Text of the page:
Libertarianism was the only logical conclusion. The more I studied, the more I thought that libertarianism was the most consistent expression of Christian political thought. Sure, I still held to most, if not all, the social/moral teachings of the church, but what right did I have to use FORCE against people with whom I disagreed? If a person is not acting in an aggressive manner, I may not raise my hand against them to do harm. Is not my Christian witness the better means of convincing them to change anyway? In this way, we see a convergence of the proper view of Christian tolerance with a libertarian principle of tolerance in the social arena.

Additionally, everywhere I looked in Scripture it was clear that the State was not only NOT the Kingdom of God, but the State was moreover the enemy of God throughout the Bible! Whether you’re looking at the Tower of Babel or Revelation, statism clearly positions itself in opposition to God. You’ll find lots of information about this topic on LibertarianChristians.com, such as my recent talk on the topic.

There are a variety of websites out there that discuss liberty and Christianity, but few that do it as frequently and as thoroughly as LibertarianChristians.com. I would check out the Institute for Faith, Work and Economics and the Acton Institute, although both of those organizations focus more on explaining economic issues than explaining libertarian philosophy. They are good orgs, though, and I highly recommend them. There are also a few other Christian libertarian blogs out there too, such as The Reformed Libertarian and Food For Thinkers, but they do not quite have the same reach as LCC. Of course, you can find articles about Christianity and Liberty at major org websites like FEE.org, Mises.org, Cato.org, the Independent Institute, LewRockwell.com, and many more I imagine. However, they take a more general approach toward libertarianism, whereas LCC is much more specifically targeted for Christians.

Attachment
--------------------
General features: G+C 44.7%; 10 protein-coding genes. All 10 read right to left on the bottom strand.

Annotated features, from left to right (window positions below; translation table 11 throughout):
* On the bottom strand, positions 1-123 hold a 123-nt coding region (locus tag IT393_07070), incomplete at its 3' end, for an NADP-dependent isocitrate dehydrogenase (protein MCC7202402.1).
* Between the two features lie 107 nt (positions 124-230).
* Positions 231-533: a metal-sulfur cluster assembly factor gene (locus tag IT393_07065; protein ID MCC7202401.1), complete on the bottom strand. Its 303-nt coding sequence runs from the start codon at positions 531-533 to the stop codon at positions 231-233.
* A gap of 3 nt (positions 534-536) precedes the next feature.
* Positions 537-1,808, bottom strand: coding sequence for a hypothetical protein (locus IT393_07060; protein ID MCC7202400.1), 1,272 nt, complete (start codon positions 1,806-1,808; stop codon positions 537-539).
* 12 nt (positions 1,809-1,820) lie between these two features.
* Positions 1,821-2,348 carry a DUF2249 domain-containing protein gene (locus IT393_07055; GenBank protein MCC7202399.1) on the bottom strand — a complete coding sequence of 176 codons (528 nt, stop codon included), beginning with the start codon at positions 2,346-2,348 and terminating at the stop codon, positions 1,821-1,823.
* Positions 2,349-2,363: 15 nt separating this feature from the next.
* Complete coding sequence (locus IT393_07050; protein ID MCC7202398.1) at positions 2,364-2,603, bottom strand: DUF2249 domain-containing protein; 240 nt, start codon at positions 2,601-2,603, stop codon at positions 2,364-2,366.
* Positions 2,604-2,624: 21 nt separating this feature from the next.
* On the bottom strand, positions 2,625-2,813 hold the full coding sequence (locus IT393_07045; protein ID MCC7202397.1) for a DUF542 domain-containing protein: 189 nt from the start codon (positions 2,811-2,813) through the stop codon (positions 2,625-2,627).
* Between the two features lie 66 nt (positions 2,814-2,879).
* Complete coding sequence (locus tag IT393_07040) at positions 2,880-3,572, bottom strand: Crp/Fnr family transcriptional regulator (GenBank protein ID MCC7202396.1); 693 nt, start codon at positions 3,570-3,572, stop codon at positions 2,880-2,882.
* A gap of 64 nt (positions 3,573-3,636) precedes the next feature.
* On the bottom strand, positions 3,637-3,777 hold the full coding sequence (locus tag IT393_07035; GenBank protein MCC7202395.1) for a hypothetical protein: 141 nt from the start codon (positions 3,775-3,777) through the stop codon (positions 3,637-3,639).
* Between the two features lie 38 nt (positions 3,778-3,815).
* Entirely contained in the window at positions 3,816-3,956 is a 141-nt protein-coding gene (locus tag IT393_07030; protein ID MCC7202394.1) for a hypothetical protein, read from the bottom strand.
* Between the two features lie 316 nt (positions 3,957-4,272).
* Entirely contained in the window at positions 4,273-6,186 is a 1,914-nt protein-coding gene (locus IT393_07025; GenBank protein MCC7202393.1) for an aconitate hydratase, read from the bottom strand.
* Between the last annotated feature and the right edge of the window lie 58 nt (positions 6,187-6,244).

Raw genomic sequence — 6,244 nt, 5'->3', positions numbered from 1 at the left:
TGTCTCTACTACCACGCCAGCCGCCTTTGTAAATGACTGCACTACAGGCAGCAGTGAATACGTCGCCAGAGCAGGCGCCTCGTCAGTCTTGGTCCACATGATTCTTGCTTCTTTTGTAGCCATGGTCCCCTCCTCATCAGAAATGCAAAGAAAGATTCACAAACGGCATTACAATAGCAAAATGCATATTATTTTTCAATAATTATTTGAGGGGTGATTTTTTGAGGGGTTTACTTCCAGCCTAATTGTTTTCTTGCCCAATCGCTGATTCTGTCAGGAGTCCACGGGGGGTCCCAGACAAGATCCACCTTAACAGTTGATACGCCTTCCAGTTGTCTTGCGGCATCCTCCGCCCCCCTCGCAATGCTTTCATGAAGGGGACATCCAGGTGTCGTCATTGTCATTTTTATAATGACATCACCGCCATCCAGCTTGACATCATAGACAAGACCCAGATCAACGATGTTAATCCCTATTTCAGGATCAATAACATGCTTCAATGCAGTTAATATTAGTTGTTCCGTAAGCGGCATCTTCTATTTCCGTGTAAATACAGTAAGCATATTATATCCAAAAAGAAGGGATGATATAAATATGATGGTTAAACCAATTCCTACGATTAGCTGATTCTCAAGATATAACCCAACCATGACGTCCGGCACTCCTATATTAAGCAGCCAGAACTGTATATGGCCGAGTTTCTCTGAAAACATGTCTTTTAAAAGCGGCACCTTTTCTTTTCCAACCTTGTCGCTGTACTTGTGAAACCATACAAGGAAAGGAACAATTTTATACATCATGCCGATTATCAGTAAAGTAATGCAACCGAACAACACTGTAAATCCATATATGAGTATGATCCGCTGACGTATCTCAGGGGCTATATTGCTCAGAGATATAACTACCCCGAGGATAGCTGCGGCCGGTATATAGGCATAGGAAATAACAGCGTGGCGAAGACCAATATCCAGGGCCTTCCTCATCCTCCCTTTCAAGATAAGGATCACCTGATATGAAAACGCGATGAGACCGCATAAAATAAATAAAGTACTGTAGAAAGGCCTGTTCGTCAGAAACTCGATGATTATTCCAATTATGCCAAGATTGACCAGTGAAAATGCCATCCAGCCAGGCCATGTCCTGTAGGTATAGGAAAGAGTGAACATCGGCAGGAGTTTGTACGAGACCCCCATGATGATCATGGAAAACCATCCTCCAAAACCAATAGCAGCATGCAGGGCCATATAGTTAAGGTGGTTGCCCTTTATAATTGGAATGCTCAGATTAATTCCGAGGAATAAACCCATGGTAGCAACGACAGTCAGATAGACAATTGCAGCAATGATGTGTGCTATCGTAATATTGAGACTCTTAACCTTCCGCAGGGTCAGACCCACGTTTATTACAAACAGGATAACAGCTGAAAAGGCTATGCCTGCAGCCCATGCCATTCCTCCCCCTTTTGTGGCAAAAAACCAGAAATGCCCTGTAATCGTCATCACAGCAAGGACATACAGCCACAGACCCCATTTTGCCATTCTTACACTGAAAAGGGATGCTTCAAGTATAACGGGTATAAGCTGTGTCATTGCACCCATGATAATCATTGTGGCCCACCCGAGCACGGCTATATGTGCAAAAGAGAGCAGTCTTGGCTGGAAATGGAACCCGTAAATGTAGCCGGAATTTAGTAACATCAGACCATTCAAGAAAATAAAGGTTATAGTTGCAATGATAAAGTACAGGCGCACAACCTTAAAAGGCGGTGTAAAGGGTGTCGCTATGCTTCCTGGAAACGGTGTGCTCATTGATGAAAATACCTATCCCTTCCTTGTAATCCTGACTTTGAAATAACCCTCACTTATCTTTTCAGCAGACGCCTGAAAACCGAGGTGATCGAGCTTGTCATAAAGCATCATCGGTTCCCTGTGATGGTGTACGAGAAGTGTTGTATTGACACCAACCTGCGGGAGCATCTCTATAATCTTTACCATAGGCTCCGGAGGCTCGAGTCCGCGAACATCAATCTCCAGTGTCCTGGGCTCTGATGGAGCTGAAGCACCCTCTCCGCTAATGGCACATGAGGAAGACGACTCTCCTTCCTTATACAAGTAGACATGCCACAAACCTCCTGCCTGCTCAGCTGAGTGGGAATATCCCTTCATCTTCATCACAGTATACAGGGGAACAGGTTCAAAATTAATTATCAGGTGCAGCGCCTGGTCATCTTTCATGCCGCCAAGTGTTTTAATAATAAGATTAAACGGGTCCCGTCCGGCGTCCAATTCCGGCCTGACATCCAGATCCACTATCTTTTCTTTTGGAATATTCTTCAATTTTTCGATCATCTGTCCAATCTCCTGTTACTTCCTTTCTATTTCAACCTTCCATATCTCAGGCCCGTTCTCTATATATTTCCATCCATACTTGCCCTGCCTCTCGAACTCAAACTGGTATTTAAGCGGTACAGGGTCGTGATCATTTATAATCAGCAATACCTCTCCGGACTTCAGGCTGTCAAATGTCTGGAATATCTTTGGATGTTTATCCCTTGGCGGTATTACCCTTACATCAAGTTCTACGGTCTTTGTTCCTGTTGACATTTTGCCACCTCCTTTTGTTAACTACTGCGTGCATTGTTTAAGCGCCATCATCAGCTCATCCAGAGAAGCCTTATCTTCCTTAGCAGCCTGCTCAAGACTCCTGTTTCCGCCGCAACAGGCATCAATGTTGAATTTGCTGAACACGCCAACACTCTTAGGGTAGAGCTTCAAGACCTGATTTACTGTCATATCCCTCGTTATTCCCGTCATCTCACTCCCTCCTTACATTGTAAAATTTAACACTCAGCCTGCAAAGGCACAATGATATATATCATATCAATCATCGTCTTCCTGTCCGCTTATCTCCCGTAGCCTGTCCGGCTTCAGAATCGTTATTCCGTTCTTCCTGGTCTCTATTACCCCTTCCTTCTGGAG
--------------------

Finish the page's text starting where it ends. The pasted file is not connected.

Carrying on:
It’s funny you would ask about the goals of the organization, because we are going through a major growth phase right now. Last year we hosted the first Christians For Liberty Conference in Austin, Texas and we are hosting another this August. Furthermore, we have begun a new small groups program in which we are connecting Christian libertarians together for fellowship and learning. It’s still very early right now for this, but I hope you’ll join one of our groups when we start one in your area. Of course, our overarching goal is to demonstrate why libertarianism is the natural political philosophy for the Christian, and create more Christian libertarians in the process.